Football season is one of the most exciting times in college sports, but it’s a relatively quiet time around the West Coast Conference. While many basketball mid-major schools boast football programs and even some that have very good success at the top level, the WCC almost across the board does not have football at its schools. Before the addition of BYU to the mix, football was a complete afterthought among schools in the modern West Coast Conference.
A number of schools like Pacific have had it in the past, and San Francisco even helped produce former NFL Commissioner Pete Rozelle who made his name in part by doing publicity for the Dons football team. But modern times have forced many smaller schools to drop the sport over the years due to the large rosters and ensuing high costs of having a football team.
The one exception is San Diego. Not only have they maintained a football program for many years, the team has been extremely successful at the FCS level, more commonly known as Division 1-AA. Despite playing in the Pioneer Football League which has nothing but non-scholarship teams, the Toreros won back-to-back Mid-Major National Championships in 2005 and 2006. This was a voting system used to determine the best team in conferences that didn’t receive an automatic berth into the FCS Tournament that you may be familiar with for producing 1-AA powerhouses like Appalachian State and North Dakota State.
This voting system has since gone away, and as of last year the PFL winner now receives an automatic berth into the FCS Tournament. This was quite a milestone for a conference that boasts some very talented teams. While you won’t see a PFL team upsetting a nationally ranked team, or even playing one very often, the teams do play and sometimes beat quality 1-A opponents. Just a couple weeks ago for example the Toreros knocked off Princeton.
Much of this success and what put USD on the map as a football school was thanks to Jim Harbaugh, one of the best coaching hires in school history. Many fans don’t know that before the 49ers and Stanford, Harbaugh’s first ever head coaching job was with the Toreros. Those who worked and played for Harbaugh at USD will tell you that his competitive mentality was already well established by then, and it’s no surprise that he quickly brought success to the Toreros in the same way he did for Standford and the 49ers.
May 28, 2014; Santa Clara, CA, USA; San Francisco 49ers quarterback Josh Johnson (1) and head coach Jim Harbaugh (right) during organized team activities at the SAP Performance Facility. Mandatory Credit: Kyle Terada-USA TODAY Sports
In fact, the Toreros have developed into a legitimate program despite their size and non-scholarship status thanks in large part to Harbaugh. The program has started to produce legitimate NFL prospects more and more often since the Harbaugh years, highlighted by Josh Johnson. The Quarterback from Oakland was one of the first recruits for Harbaugh, and he went on to obliterate school records becoming the first and so far only USD player drafted into the NFL. He has had a solid career as a backup and saw playing time as a starter with the Tampa Bay Buccaneers. And he is currently backing up Colin Kaepernick after reuniting with Harbaugh in San Francisco.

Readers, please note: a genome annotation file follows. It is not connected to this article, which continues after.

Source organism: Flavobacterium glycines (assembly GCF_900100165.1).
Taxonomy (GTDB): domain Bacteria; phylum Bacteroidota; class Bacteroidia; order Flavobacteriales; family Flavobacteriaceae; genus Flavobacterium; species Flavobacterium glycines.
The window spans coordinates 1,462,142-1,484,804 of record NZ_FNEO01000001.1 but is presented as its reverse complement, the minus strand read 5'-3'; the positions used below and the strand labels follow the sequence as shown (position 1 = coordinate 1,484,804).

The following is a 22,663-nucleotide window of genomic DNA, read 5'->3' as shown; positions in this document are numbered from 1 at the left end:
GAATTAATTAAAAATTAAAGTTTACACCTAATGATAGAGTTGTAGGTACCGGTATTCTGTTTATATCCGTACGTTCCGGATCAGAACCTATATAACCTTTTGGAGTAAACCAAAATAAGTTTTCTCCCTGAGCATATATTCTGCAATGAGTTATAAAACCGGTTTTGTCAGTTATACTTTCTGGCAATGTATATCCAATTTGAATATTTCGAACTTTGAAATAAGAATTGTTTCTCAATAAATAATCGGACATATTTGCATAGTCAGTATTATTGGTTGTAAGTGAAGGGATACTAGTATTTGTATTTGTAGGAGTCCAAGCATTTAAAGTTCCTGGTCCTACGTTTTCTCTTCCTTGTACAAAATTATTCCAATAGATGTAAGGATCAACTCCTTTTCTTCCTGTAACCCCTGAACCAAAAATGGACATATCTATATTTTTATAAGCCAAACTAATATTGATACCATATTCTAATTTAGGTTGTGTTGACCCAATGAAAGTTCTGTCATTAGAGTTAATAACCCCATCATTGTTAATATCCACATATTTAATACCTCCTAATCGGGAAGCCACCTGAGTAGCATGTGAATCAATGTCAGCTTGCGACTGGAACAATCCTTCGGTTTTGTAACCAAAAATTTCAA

What’s even more impressive is how the program has continued to thrive post-Harbaugh. After losing the best coach in program history, it would be understandable if the Toreros took a step back. But the transition to new Head Coach Ron Caragher ended up being very smooth as the Toreros found another diamond in the rough. Like Harbaugh, Caragher received his first head coaching job at San Diego, and like Harbaugh his success was immediate.
Sep 20, 2014; Minneapolis, MN, USA; San Jose State Spartans head coach Ron Caragher looks on during the first half against the Minnesota Golden Gophers at TCF Bank Stadium. Mandatory Credit: Jesse Johnson-USA TODAY Sports
The first season success could be attributed to still having Josh Johnson and enjoying his final and best season that got him drafted, but the success continued in later years with new quarterbacks. The Toreros enjoyed a winning record in almost every season under Caragher including PFL titles in 2011 and 2012 with Caragher earning 2011 PFL Coach of the Year. And once again the program produced a 1-A Head Coach as Caragher left to coach San Jose State where he remains currently.
The impressive success across multiple coaches has continued as current coach Dale Lindsey guided the Toreros to an 8-3 record last year in his first season at the helm after working as an assistant under Caragher. Coach Lindsey would have earned a PFL title and the league’s first ever automatic berth in the FCS Tournament with the record, but an unfortunate violation related to financial aid for some players forced the Toreros to vacate their conference wins. Unfazed, the Toreros are off to a strong 3-1 start in 2014 including the win over Ivy League opponent Princeton.
It’s a proud legacy to have some great coaches come from the program considering both the program and athletic department as a wholel do not produce many major names. Outside of Kris Bryant’s emergence as a top baseball prospect after playing his college ball for the Toreros, Jim Harbaugh is the biggest name to be associated with USD Athletics. And it’s quite an accomplishment for a small school to still be keeping the history of football in the WCC alive with their success.